The automatic pilot thinking during a merger says: lets take the best of company A and the best of company B to create the new company C. The small detail is that the best of A plus the best of B may not be good enough for C. To put it unkindly, the sum of the two “best” may still be crap! The focus should be: what the new C should look like? By all means, let’s take any goodness from anywhere where available, but here you’ll have (usually) an opportunity to build something above and beyond the past. If we don’t realise that, we may settle for an ‘obvious’ (and easier) common denominator, and this does not make it automatically good. Ok, it’s harder to think this way, I admit. Also, I would bet my money that, in 9 out of 10 cases, a resulting ‘C hybrid best + best’ is not a good idea. Hybrids are bad news. They still contain A people and B people and their endless references: ‘We in A did, We in B run…’ etc. Reboot the system. Make it brand new, shiny C. The best of the past may not be the future you need.
Main drawback is that ‘the best of B’ may not be as good as ‘the worst of A’, or at least overlap. One approach would be to select them blind, but you’d still run up against NIHS – the Not Invented Here Syndrome. Two examples of that from computer industry: ICL (now part of Fujitsu) had two operating systems, each developed in different locations. Too late management decided to ditch one. Similarly with Microsoft, when the two rival operating systems were Windows 98 et seq. and Windows NT, which was technically superior and more robust, but viewed as a techie solution. Surprisingly, MS chose the more sensible but less popular path, to develop that and drop the other.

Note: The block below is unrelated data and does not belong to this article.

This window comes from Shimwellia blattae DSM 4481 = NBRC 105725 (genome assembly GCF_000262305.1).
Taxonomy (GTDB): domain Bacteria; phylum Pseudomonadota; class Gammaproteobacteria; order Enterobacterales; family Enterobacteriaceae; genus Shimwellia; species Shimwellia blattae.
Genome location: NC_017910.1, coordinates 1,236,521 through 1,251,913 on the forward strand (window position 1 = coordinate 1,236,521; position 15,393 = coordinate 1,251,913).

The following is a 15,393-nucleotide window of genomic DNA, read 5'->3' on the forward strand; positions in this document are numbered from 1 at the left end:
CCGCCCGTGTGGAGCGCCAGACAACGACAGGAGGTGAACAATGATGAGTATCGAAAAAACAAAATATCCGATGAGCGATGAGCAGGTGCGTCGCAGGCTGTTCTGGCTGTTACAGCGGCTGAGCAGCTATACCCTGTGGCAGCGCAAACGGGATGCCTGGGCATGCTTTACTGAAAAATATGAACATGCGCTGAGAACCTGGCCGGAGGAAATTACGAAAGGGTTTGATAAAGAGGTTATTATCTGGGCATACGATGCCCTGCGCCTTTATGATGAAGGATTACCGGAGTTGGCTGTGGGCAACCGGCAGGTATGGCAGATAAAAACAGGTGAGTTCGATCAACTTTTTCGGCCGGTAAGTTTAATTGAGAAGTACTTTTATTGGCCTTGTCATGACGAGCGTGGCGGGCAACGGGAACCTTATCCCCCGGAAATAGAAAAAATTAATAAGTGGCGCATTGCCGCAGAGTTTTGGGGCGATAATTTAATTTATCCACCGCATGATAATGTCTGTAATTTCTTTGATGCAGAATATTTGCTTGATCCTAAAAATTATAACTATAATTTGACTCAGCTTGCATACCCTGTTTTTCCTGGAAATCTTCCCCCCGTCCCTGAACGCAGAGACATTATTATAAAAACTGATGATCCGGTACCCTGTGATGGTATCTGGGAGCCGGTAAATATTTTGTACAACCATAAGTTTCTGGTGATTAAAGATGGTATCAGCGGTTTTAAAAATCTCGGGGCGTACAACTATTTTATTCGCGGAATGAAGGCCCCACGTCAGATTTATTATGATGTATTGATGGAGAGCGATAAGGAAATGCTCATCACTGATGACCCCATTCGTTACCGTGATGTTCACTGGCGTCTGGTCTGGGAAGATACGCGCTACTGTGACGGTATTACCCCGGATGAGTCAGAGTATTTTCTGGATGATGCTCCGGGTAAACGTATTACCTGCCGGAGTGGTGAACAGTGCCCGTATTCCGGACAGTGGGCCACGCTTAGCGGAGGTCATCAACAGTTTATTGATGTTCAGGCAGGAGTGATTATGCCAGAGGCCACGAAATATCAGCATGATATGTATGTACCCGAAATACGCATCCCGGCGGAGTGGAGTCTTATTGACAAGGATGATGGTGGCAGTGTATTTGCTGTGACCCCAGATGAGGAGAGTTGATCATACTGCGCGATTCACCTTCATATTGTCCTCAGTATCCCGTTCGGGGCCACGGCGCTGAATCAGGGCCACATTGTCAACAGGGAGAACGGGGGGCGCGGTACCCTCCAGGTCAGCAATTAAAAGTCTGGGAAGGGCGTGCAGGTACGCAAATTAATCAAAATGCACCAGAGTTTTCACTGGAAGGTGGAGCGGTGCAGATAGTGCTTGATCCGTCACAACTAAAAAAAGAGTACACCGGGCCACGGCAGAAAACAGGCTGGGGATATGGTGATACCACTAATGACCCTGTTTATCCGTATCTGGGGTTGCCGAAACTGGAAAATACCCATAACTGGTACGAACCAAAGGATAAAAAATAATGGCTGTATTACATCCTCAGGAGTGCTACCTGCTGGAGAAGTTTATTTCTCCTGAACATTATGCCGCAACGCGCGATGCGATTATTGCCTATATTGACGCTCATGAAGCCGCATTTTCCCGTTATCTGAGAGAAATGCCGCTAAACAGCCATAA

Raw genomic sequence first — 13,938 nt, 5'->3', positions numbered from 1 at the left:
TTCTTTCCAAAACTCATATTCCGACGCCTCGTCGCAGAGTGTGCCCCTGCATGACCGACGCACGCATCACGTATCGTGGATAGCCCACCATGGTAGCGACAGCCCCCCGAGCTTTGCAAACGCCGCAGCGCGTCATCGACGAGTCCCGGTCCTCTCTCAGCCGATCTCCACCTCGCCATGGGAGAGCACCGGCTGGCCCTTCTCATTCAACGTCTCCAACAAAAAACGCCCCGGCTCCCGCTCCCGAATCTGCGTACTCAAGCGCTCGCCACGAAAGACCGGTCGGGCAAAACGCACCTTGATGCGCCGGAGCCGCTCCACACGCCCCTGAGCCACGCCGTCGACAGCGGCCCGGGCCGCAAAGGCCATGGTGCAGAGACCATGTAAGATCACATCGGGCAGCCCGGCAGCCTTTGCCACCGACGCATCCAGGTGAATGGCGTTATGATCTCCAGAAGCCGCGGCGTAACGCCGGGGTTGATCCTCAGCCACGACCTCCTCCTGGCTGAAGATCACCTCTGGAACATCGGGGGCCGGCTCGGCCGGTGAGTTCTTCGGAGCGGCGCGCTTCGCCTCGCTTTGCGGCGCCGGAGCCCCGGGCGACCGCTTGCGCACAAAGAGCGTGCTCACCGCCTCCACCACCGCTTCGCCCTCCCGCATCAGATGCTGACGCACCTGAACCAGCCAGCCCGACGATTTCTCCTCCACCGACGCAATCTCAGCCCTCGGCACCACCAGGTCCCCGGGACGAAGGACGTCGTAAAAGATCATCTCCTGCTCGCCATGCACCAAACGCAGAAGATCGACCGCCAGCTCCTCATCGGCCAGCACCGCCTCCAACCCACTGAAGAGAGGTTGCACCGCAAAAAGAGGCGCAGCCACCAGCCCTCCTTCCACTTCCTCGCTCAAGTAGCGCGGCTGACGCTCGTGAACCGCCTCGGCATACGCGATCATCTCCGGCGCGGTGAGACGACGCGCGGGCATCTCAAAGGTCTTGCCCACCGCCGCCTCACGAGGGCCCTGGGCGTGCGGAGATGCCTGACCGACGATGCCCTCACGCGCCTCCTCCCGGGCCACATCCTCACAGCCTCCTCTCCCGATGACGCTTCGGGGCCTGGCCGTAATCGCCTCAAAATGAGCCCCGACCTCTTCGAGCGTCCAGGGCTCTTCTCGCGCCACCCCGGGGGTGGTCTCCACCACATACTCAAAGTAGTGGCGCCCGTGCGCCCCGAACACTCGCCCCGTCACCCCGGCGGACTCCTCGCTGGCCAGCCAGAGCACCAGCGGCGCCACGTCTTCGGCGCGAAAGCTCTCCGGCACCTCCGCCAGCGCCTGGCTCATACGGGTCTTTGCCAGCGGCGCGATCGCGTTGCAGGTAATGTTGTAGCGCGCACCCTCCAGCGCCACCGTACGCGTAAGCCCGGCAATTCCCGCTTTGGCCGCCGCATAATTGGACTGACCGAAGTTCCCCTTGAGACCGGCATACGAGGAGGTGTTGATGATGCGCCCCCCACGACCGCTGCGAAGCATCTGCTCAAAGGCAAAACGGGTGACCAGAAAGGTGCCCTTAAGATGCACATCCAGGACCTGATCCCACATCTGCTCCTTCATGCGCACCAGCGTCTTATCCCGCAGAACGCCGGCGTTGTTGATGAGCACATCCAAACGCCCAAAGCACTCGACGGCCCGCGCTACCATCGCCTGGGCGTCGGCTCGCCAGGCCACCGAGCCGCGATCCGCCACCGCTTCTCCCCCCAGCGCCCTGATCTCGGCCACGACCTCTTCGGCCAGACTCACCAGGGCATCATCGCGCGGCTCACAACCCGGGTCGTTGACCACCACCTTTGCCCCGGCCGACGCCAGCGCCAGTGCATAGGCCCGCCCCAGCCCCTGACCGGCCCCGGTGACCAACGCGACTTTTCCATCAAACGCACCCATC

This problem also manifests itself in areas such as TV/radio quizzes, where the runner-up in one week could easily have succeeded against the opposition of other weeks.